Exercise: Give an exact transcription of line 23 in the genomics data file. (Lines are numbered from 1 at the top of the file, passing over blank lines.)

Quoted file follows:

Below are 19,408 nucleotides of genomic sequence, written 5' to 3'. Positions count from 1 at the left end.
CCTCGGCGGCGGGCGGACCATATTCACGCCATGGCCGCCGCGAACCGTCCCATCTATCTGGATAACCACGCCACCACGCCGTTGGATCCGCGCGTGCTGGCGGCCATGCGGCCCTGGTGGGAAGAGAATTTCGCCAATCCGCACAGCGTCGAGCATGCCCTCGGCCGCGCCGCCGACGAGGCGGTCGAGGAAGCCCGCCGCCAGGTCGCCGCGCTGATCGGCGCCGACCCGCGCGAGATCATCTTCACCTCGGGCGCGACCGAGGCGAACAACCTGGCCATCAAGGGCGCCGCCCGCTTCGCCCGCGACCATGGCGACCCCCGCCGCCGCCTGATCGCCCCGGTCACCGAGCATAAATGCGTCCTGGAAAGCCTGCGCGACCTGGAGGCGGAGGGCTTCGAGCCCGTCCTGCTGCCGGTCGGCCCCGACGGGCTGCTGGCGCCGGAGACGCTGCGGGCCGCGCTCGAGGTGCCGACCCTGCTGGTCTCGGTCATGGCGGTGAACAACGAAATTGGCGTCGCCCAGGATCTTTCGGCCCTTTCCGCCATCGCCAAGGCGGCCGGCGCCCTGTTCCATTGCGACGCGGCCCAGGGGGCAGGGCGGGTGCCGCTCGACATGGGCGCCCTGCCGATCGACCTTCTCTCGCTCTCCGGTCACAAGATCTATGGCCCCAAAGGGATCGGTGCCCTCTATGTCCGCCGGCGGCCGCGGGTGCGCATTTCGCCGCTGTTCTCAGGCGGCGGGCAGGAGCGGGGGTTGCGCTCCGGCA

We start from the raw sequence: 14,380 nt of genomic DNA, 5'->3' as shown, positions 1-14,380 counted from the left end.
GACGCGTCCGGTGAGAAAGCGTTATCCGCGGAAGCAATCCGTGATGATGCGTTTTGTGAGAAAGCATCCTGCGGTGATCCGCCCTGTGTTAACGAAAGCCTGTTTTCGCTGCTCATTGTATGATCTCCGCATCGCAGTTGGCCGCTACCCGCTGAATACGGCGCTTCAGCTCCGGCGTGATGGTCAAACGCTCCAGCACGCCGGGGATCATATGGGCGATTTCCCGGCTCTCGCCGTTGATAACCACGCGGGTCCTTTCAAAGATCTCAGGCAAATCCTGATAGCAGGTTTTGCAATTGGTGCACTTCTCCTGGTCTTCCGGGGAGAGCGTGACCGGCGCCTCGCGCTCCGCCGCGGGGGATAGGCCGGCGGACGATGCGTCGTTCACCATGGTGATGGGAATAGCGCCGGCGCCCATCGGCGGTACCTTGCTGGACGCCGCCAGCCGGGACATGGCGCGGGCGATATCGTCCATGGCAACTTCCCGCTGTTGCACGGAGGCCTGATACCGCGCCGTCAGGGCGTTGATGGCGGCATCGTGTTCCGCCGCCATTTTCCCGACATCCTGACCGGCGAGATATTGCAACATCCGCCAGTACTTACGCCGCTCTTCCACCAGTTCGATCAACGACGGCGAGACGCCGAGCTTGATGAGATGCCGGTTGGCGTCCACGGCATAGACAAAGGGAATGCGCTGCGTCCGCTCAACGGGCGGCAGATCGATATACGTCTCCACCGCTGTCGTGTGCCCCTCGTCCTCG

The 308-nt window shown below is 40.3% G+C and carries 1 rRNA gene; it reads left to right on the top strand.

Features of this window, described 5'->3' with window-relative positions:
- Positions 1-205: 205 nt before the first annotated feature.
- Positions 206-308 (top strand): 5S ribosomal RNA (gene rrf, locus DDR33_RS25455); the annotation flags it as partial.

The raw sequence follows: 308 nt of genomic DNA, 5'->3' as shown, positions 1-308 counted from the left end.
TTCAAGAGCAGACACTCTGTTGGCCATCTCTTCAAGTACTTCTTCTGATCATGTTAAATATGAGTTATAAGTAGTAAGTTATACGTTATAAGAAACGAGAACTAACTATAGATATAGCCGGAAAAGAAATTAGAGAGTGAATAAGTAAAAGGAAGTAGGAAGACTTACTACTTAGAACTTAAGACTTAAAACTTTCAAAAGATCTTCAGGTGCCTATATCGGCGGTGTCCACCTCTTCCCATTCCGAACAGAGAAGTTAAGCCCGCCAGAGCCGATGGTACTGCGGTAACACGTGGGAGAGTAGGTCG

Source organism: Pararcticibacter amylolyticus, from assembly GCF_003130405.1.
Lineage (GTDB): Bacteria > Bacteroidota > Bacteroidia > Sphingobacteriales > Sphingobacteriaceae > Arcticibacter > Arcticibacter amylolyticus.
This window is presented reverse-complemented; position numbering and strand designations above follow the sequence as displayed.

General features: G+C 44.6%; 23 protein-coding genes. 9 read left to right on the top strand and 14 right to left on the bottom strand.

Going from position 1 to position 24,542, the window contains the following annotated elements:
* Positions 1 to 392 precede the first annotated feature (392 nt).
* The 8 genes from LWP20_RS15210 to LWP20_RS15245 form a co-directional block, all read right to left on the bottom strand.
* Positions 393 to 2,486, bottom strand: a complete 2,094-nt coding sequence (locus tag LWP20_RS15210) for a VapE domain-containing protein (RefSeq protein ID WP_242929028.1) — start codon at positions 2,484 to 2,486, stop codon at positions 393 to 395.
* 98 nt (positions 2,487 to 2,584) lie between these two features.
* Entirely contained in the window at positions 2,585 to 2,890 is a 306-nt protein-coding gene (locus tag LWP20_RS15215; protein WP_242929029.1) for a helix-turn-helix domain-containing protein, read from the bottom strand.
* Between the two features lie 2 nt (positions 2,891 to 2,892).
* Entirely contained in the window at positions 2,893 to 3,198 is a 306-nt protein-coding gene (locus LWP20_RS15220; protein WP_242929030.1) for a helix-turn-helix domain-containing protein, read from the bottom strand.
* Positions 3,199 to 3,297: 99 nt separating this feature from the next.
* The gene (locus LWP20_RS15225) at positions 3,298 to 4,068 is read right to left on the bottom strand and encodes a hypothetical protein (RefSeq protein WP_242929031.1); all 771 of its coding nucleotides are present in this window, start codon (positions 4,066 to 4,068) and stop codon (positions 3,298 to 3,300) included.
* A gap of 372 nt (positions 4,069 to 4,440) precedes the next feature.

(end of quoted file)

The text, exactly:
* Positions 3,199 to 3,297: 99 nt separating this feature from the next.